A nonbinding declaration of intention between a buyer and a seller. A letter of intent confirms that both sides are in negotiations to sign a contract. A letter of intent will often form the basis for that contract, but does not in itself establish any legal entitlements.


Liabilities are obligations to third parties that represent a financial charge. In contrast to provisions, the future payment of liabilities – in terms of their existence, amount and timing – is assured. Liabilities comprise current liabilities such as those to suppliers, and noncurrent liabilities such as bonds.

Life sciences

Field of activities comprising particularly health care and agriculture. At Bayer we develop new molecules for use in innovative products and solutions to improve the health of humans, animals and plants.


(1) A company’s ability to pay its debts (bills, payments of principal, etc.) on time.
(2) In the case of securities, liquidity depends on the number of units of a security currently in circulation, and on the number of market participants who are willing to buy or sell such paper. If a security is liquid, supply and demand are great enough that a transaction – the purchase and sale of the security – can be arranged at any time.


The quoting of prices for a corporate security on a stock exchange. To be listed, a company must meet certain stock market segment specific accounting, capitalization and disclosure requirements e.g. ad hoc statements. The stock exchange’s admissions board decides whether a company can be listed for trading, upon application from a bank and after examining a “listing prospectus.”


M & A

Abbreviation for mergers and acquisitions.

M & S

Abbreviation for marketing and sales.


A term for the difference between the cost and the market price of a commodity or service. “Margin” may also mean the difference between debit and credit interest. In the market practice called “arbitrage,” margin is the difference in price between two different trading forums.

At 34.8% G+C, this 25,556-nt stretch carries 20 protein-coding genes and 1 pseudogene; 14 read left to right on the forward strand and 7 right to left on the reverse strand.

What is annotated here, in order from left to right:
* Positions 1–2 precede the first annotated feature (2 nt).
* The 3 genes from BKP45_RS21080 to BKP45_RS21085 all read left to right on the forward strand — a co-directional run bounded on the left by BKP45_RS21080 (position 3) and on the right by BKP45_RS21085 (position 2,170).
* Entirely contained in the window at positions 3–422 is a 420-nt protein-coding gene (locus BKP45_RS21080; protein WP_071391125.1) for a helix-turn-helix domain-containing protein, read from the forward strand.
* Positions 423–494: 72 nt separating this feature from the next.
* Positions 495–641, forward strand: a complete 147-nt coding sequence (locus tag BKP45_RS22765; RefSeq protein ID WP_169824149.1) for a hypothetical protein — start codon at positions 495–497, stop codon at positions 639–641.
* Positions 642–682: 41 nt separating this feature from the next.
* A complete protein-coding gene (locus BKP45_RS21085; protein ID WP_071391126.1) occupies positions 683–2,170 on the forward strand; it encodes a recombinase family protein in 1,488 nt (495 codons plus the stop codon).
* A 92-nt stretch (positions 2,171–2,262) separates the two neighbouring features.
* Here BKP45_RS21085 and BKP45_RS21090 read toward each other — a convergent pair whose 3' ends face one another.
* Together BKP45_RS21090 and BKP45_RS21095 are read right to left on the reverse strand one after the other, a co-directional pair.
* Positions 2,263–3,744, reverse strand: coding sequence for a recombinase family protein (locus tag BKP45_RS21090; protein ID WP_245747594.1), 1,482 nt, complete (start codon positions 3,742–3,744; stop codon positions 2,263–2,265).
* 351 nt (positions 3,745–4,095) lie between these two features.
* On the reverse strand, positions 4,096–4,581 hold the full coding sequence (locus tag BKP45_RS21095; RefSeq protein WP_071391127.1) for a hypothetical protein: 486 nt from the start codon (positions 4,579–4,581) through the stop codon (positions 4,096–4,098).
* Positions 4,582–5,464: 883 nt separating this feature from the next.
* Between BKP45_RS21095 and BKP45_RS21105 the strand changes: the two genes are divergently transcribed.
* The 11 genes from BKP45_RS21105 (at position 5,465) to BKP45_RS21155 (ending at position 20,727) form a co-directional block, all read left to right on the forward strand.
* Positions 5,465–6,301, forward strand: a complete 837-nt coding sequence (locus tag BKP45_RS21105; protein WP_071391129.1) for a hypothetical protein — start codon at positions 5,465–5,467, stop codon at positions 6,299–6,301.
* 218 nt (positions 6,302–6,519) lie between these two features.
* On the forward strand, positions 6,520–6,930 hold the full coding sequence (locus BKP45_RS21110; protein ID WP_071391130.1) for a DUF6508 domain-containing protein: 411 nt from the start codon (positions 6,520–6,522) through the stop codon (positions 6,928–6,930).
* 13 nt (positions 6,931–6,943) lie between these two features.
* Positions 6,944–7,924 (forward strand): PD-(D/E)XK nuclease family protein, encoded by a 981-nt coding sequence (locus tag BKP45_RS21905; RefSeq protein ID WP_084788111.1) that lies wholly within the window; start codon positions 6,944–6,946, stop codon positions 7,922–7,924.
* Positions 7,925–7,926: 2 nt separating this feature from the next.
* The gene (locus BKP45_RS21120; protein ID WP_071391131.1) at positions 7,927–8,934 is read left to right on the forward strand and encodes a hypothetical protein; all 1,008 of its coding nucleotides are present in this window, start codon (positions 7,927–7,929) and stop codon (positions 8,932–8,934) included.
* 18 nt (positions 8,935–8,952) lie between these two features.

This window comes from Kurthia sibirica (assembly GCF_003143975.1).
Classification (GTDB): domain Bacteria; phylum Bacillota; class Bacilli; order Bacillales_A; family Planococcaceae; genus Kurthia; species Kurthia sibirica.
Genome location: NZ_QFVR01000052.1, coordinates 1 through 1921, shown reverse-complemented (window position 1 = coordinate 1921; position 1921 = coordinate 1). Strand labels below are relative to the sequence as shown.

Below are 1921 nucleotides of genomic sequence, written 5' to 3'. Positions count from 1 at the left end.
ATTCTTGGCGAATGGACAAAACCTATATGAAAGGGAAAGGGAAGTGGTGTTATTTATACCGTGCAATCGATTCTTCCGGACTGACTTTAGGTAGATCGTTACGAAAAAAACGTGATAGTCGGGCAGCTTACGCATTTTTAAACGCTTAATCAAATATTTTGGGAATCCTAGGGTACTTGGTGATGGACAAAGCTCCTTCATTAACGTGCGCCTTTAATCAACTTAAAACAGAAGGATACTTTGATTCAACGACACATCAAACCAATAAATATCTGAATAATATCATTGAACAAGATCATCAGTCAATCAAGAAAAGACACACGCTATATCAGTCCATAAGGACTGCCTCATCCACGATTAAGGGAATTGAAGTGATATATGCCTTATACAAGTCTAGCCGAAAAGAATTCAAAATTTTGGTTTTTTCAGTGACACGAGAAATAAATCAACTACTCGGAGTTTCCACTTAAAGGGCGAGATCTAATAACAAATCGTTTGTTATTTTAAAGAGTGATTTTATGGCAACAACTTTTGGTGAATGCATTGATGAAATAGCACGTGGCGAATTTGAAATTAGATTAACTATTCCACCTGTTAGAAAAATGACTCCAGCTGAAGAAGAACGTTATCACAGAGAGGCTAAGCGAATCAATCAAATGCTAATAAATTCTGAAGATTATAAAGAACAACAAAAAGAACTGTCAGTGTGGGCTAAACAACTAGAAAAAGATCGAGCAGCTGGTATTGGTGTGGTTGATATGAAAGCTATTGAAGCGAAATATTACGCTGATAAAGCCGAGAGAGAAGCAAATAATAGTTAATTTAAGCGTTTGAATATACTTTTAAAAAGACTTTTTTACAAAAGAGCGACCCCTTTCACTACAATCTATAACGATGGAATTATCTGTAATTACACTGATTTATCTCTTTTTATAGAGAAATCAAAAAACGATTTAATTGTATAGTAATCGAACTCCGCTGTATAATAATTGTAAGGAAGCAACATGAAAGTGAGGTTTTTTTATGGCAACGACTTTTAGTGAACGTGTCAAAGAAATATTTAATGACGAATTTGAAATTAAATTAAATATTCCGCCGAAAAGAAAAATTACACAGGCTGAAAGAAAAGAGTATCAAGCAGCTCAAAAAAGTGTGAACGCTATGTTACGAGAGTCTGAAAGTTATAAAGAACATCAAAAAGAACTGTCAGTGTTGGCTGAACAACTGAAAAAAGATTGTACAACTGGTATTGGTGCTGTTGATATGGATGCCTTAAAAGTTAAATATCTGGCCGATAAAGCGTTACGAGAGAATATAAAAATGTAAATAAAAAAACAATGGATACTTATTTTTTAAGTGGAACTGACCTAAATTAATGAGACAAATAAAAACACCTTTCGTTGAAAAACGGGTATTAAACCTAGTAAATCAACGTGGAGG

Market capitalization

The market value of a company listed on a stock exchange. Market capitalization is calculated by multiplying the number of shares of a company’s stock times the stock’s current trading price.

Market quotation

Share price officially quoted on the stock exchange, determined by supply and demand and expressed per share unit. The stock market quotation depends, besides national economic factors, on share price determinants like a stock corporation's earnings situation and future perspectives.


Moody's is one of the two best-known and most important rating agencies; the other is Standard & Poors.

MSCI World Index

A stock index published each trading day by the U.S. investment house Morgan Stanley Capital International. It measures the global development of the stock market. The base date of the index is January 1, 1970. It includes round about 1,600 companies in more than 20 countries.



Short for National Association of Securities Dealers´ Automated Quotations system. The NASDAQ is an electronic price information and trading system for stocks, especially of young companies, outside of the NYSE. Operated by the National Association of Securities Dealers, it has been steadily expanding since 1980.

Net cash flow

The net cash flow is the cash flow from operating activities as defined in IAS 7.

Net financial debt

Net financial debt is generally calculated by comparing debt against credit balances. At Bayer it is calculated as the total of all financial debt, less cash, cash equivalents, current financial assets and receivables from financial derivative transactions (interest-rate and foreign exchange hedges).

Net income (net loss)

Net income or loss is a corporation’s profit or loss after taxes and after minority stockholders’ interests. It is reported in the income statement.

No-par stock

Each share of a no-par stock represent a certain proportion (e.g. 1/1000) of a company's capital stock without having an actual nominal or "par" value. No-par stocks are very common in the United States, the United Kingdom and Canada. See Stock types.

Non-operating result

Synonym: Financial result. The non-operating result comprises items such as net interest expense, income from investments in affiliated companies and other financial income and expenses. It is shown separately in the income statement below the operating result.


The abbreviation for the New York Stock Exchange, often referred to indirectly as Wall Street or the “Big Board.”



The right (not the obligation) to buy or sell stock within a certain period or on a certain date for a price agreed upon in advance (the “strike” price). The option has a notional value if the strike price is lower than the stock’s going trading price. If the going trading price is below the strike price, the option has no value.


Securities or investment funds that perform better than the market average are said to “outperform” the market.

Over the counter (OTC)

At Bayer, OTC (over-the-counter) medicines are those obtainable without a prescription. In finance, OTC represents trade between financial market participants outside of an organized exchange. OTC transactions are nevertheless subject to securities trading laws.